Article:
You're in San Francisco for a work conference. You've got an afternoon free, a mountain bike you've borrowed from a friend, and an itch to check out the singletrack at China Camp State Park, up in Marin County. You don't have a car, so you check an app on your phone that shows where you and your bike can catch the next Bay Area Rapid Transit (BART) train to a station where you can then catch a bus that takes you to within half a mile of the park.
Next time you enjoy this kind of incredible convenience, thank Bibiana McHugh.
While on vacation in 2005, McHugh, who manages the geographic information systems for TriMet, Portland, Oregon's transit agency, realized that it was very difficult to access an online map with quick, easy transit data. The timetables and maps various transit agencies put online—if they even did that—all looked and worked differently. So she started working with Google and transit planners to codify transit data—any agency's transit data. The result is a standardized format that many transit agencies now use and make freely available. Google used this data to integrate directions into Google Maps, and of course anyone who wants to build an app uses the standardized data, too. And there are thousands of such apps, for public transit systems all over the world.
This data standard (called the General Transit Feed Specification) is a huge deal. Without it, transit agencies might still use their own unique databases to store timetables and route information. Google Maps' transit directions would probably not exist, nor would those third party apps exist—or there would be far fewer, and they would cost more. The standard has made public transit an attractive, easily understood, and accessible travel option.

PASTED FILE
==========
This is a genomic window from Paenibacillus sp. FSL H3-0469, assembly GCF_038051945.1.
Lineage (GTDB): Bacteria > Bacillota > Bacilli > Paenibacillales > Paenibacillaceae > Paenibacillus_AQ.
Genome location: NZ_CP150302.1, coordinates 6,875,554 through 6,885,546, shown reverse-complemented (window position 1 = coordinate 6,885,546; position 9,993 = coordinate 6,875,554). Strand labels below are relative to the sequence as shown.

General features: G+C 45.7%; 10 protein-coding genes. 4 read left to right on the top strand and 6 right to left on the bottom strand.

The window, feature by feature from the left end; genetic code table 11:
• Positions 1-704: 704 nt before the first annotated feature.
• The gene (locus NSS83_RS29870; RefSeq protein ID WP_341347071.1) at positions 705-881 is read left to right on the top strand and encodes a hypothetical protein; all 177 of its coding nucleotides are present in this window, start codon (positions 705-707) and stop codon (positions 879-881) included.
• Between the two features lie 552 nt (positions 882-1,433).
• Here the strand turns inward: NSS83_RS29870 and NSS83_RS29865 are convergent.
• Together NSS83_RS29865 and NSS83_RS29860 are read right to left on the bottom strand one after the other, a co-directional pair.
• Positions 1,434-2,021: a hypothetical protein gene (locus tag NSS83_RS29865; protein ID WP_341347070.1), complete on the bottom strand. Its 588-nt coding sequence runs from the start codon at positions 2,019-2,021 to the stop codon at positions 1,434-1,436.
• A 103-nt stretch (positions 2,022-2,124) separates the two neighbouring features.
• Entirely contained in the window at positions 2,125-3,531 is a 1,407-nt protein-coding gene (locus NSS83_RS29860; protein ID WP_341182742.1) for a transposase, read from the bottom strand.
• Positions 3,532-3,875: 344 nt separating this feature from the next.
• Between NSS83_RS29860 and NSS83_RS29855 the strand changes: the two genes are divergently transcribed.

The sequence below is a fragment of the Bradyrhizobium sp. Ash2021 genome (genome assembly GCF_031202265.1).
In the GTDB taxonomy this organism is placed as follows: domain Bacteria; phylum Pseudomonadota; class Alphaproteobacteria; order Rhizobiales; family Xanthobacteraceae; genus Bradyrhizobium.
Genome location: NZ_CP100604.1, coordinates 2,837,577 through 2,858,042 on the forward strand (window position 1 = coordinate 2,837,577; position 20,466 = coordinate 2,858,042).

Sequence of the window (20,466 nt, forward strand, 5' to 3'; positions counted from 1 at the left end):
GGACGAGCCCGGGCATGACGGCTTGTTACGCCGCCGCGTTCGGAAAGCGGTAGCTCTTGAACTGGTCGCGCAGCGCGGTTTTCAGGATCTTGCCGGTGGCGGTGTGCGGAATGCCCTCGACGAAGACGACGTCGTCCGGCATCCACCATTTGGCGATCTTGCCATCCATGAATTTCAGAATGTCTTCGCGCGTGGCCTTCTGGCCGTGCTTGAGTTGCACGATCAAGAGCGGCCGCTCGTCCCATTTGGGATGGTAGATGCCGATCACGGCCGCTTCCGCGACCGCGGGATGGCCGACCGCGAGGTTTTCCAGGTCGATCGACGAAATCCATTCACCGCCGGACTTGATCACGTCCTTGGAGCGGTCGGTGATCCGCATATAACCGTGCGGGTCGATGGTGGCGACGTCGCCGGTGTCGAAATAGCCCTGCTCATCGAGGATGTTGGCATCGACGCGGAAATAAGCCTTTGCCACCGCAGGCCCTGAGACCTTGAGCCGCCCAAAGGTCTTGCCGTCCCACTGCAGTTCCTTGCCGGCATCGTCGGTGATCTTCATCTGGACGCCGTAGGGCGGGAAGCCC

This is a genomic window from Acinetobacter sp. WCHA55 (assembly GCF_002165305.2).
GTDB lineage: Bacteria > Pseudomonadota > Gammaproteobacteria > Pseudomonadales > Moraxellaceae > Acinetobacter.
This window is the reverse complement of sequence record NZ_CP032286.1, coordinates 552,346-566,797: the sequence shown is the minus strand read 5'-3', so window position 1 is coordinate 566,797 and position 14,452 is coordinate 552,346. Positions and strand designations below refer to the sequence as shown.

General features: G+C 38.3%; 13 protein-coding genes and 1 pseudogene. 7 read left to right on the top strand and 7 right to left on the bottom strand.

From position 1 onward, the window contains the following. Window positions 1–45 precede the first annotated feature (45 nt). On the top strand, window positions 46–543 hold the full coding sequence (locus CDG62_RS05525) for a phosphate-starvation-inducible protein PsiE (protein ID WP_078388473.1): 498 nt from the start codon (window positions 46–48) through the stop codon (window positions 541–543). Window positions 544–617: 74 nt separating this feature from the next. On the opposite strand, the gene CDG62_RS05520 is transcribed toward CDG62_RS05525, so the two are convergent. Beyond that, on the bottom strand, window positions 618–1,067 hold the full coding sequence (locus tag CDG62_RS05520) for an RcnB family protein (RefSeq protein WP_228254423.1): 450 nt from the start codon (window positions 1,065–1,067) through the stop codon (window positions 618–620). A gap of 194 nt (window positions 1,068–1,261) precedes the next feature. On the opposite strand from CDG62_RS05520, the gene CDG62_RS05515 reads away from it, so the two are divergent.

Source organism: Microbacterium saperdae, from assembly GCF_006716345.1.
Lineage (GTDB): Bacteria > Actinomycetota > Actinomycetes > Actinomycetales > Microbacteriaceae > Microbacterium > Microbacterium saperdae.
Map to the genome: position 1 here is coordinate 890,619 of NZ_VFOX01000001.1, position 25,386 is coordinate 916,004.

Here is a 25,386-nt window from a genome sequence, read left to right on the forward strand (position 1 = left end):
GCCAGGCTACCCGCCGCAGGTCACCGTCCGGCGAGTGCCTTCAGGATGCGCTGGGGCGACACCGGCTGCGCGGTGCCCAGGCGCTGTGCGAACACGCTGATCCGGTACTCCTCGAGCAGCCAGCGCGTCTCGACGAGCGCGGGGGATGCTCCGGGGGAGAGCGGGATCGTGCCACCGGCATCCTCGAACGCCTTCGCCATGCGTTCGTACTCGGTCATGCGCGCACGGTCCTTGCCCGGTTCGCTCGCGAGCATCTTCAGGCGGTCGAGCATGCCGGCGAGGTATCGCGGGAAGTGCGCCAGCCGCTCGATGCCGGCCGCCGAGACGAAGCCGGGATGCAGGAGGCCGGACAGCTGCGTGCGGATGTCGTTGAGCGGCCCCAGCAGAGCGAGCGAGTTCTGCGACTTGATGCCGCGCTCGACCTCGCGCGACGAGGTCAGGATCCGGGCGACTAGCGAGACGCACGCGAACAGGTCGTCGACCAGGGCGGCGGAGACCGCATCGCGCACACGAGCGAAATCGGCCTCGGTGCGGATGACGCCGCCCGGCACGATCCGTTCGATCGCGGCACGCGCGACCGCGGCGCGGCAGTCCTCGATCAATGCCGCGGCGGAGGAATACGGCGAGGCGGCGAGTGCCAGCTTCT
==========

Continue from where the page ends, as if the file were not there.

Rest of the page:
Now, the same type of standardization is happening for data about trail networks, which means the cash-strapped agencies that maintain the trails will be able to liberate that data for anyone to use to build accurate, easy-to-use, and dependable maps and apps. And this is also going to be huge.
Perhaps you've read how Strava, the mapping service designed to help athletes track bike rides and runs, is now feeding the anonymous, aggregate data they collect from users (more than 2.5 million GPS-tracked activities each week, according to the company) to urban and bike planners. The hope is that understanding where and when commuters ride will lead to better biking infrastructure.
Strava is also one of a handful of organizations working to standardize trail and public land data in a manner similar to the way McHugh helped standardize transit data. The nonprofit Code for America, which uses technology to improve local government and public services, is leading the project, called the Open Trail System Specification (or just Open Trails).
Open Trails was born through a project to help visitors navigate the hive of different trails system in Ohio's Cuyahoga Valley National Park, adjacent state and city parks, and trail systems in the Akron and Cleveland metro areas. "The specification is designed to help these parks communicate with one voice and provide one map for their 8 million annual visitors," says Alan Williams, who runs Open Trails development at Code for America.